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New Tech City

Putting heart and the human experience into tech coverage, WNYC's New Tech City with Manoush Zomorodi investigates what all the data, constant connectivity, and perpetual "upgrades" really mean for daily life. Follow @newtechcity and subscribe to the podcast for stories of discovery on how the digital age is altering our brains, relationships, and values. 

If Drones Make You Nervous, Think Of Them As Flying Donkeys

Tuesday, March 31, 2015

In Africa, where there aren't always roads from Point A to Point B, drones could take critical medicines to remote spots. But the airborne vehicles make people uneasy for lots of reasons.

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The Takeaway

State Secrets Revealed? H Bomb Architect Moves Forward With Memoir

Tuesday, March 31, 2015

Physicist Ken Ford witnessed the hydrogen bomb's creation, an event he tries to shed some light onto in his new memoir. But the U.S. government says his book contains state secrets.

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Morning Edition

After Snowden, The NSA Faces Recruitment Challenge

Tuesday, March 31, 2015

To keep its code-breaking prowess, the National Security Agency must recruit scores of the brightest students in math and computer science each year. The Snowden revelations are hurting those efforts.

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Morning Edition

With 'Single-Stream' Recycling, Convenience Comes At A Cost

Tuesday, March 31, 2015

Many Americans now have access to a commingled recycling system, which lets users mix plastic, glass, paper and metal together in one bin. It's much easier, but not nearly as efficient.

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The Takeaway

Today's Takeaways: Amazon Drones, State Secrets, and Stolen Nazi Art

Tuesday, March 31, 2015

The Takeaway explores a new delivery service being pushed by Amazon, a new memoir on the hydrogen bomb, and a film the chronicles the story of a stolen work of art.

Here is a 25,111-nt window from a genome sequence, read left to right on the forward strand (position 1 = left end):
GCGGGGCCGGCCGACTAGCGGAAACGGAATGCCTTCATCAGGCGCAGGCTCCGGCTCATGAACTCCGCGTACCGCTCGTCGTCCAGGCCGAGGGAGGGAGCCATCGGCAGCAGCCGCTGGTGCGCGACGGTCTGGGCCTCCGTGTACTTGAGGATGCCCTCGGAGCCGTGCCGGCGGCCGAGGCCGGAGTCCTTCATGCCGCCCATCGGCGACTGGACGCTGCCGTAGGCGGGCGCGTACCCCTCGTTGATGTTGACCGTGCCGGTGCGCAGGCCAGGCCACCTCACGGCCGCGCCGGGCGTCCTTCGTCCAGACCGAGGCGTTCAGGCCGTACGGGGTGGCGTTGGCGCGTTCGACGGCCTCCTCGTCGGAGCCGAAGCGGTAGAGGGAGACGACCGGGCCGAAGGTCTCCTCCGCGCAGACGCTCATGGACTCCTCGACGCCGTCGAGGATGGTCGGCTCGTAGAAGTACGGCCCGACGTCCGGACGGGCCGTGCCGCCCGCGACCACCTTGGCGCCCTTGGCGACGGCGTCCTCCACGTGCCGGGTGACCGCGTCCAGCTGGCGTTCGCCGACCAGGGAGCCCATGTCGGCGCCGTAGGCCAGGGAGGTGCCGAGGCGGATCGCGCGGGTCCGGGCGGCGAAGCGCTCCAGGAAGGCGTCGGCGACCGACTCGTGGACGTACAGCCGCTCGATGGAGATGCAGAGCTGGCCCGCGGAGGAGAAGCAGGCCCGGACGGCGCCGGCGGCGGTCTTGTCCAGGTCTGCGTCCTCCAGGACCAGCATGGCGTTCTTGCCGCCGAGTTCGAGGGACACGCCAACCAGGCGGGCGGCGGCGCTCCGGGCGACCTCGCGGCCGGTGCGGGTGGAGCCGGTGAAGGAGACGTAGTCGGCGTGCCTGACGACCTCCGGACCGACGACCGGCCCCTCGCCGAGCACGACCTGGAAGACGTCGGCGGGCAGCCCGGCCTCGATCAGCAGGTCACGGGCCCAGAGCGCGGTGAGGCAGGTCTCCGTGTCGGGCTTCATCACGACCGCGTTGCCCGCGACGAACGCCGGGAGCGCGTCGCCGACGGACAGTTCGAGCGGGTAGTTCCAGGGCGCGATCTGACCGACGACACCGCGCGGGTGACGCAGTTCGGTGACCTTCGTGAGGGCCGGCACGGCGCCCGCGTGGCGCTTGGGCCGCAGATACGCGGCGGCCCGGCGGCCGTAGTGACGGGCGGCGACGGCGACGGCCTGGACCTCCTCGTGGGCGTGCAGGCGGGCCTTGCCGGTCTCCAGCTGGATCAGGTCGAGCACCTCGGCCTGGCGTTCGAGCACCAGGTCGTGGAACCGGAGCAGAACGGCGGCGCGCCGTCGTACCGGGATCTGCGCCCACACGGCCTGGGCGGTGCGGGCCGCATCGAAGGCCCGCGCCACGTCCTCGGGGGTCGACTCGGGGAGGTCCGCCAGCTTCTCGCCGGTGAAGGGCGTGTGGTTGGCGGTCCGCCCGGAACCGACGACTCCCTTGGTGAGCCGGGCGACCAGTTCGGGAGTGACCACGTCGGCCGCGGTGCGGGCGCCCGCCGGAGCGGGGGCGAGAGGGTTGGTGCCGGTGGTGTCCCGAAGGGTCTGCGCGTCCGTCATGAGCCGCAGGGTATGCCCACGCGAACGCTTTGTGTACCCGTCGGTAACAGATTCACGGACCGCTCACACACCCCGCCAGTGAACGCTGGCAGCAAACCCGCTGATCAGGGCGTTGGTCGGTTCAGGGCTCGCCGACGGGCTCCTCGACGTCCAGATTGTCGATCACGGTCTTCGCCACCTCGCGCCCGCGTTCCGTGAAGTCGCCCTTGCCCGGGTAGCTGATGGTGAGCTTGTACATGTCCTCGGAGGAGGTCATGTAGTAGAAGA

All Things Considered

Bringing Internet To The Far Corners Of The Earth

Monday, March 30, 2015

About 5 billion people are mostly or entirely disconnected from the Internet. So to capitalize on this opportunity, Google and Facebook have begun high-profile campaigns to connect the unconnected.

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All Things Considered

Though Most Americans Are Wired, Seniors Lack Internet Access In U.S.

Monday, March 30, 2015

While the U.S. is pretty well connected, there are still 20 million people who aren't online. Lee Rainie of Pew Research describes who they are and why that matters.

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A Father-Daughter Team Remakes 'Jurassic Park' In Lego Form

Sunday, March 29, 2015

The dinosaurs are a lot smaller than the originals — and so is one of the filmmakers. Paul Hollingsworth and his 8-year-old daughter, Hailee, made a short parody of the science fiction classic.

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App That Aims To Make Books 'Squeaky Clean' Draws Ire From Edited Writers

Friday, March 27, 2015

Clean Reader — an app designed to find, block and replace profanity in books — has drawn considerable criticism from authors. This week, makers of the app announced they would no longer sell e-books.

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Did That Restaurant Pass Its Health Inspection? Now Yelp Will Tell You

Friday, March 27, 2015